A more reasonable approach would be to adopt the middle ground and obtain express consent where the new employee agrees to defer their start date. If an employee has accepted an offer, (and met any preconditions). Some employers offer compensation alongside the offer to defer a start date. We discuss a specific example of this below.
Job offer deferrals e.g. graduates
Some businesses consider seeking agreement to defer their graduates to delay commencing their graduate programme or a training contract for a specified period e.g. 12 months in exchange for a lump sum of money. This could give the graduate the chance to go travelling or undertake some voluntary work, whilst at the same time reducing immediate overheads for the company.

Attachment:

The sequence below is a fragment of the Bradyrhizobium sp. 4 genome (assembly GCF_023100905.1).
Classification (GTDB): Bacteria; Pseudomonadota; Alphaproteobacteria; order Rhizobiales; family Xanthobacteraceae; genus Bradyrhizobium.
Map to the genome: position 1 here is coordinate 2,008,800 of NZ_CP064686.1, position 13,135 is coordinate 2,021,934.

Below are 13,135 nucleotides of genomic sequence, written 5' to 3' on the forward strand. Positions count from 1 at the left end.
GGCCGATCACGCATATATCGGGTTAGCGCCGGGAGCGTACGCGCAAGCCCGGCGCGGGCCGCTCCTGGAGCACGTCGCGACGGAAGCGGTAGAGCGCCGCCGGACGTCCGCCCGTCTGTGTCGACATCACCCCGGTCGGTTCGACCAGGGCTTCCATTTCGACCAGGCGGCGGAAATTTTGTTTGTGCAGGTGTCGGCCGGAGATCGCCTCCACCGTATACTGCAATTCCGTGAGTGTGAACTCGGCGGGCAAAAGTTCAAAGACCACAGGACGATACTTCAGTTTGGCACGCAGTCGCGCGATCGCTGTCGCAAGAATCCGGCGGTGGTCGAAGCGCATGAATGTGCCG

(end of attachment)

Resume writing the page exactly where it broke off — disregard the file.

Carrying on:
Another headcount reduction option is to second an employee, either internally within a group, or externally to a client that needs additional resources or expertise (for example, because it has had to make redundancies). External secondments are often valuable commercial arrangements, which allow the seconder to reduce headcount, enhance employees’ expertise and keep clients happy at the same time. However, they are only a temporary solution, and, at the end of the secondment, the employer might be back to square one, having to make a decision about potential redundancies.
Sabbaticals / Career Breaks